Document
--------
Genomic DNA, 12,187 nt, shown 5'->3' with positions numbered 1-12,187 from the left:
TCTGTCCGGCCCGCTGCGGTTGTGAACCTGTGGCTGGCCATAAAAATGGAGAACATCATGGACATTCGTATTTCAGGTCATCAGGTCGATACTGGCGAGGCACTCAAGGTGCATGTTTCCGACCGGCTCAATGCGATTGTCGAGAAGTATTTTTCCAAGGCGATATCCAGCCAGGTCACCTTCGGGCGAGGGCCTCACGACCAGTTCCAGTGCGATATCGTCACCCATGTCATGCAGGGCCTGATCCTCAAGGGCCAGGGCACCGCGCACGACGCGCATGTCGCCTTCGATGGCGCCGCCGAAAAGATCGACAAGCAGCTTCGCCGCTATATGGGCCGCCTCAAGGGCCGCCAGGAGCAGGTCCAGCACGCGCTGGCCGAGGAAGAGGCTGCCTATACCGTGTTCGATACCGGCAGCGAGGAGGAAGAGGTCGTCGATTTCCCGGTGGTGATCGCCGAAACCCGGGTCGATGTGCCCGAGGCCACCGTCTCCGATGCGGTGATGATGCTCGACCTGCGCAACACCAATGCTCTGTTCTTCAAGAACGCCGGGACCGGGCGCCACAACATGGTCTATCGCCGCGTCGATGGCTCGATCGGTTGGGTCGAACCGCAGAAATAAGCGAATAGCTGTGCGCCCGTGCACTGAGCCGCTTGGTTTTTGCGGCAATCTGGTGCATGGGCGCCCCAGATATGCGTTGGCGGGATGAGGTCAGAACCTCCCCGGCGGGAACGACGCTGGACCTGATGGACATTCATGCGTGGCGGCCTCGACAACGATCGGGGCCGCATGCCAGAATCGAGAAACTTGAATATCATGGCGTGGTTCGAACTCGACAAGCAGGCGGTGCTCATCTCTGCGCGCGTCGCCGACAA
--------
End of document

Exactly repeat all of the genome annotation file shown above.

Genomic DNA, 12,187 nt, shown 5'->3' with positions numbered 1-12,187 from the left:
TCTGTCCGGCCCGCTGCGGTTGTGAACCTGTGGCTGGCCATAAAAATGGAGAACATCATGGACATTCGTATTTCAGGTCATCAGGTCGATACTGGCGAGGCACTCAAGGTGCATGTTTCCGACCGGCTCAATGCGATTGTCGAGAAGTATTTTTCCAAGGCGATATCCAGCCAGGTCACCTTCGGGCGAGGGCCTCACGACCAGTTCCAGTGCGATATCGTCACCCATGTCATGCAGGGCCTGATCCTCAAGGGCCAGGGCACCGCGCACGACGCGCATGTCGCCTTCGATGGCGCCGCCGAAAAGATCGACAAGCAGCTTCGCCGCTATATGGGCCGCCTCAAGGGCCGCCAGGAGCAGGTCCAGCACGCGCTGGCCGAGGAAGAGGCTGCCTATACCGTGTTCGATACCGGCAGCGAGGAGGAAGAGGTCGTCGATTTCCCGGTGGTGATCGCCGAAACCCGGGTCGATGTGCCCGAGGCCACCGTCTCCGATGCGGTGATGATGCTCGACCTGCGCAACACCAATGCTCTGTTCTTCAAGAACGCCGGGACCGGGCGCCACAACATGGTCTATCGCCGCGTCGATGGCTCGATCGGTTGGGTCGAACCGCAGAAATAAGCGAATAGCTGTGCGCCCGTGCACTGAGCCGCTTGGTTTTTGCGGCAATCTGGTGCATGGGCGCCCCAGATATGCGTTGGCGGGATGAGGTCAGAACCTCCCCGGCGGGAACGACGCTGGACCTGATGGACATTCATGCGTGGCGGCCTCGACAACGATCGGGGCCGCATGCCAGAATCGAGAAACTTGAATATCATGGCGTGGTTCGAACTCGACAAGCAGGCGGTGCTCATCTCTGCGCGCGTCGCCGACAA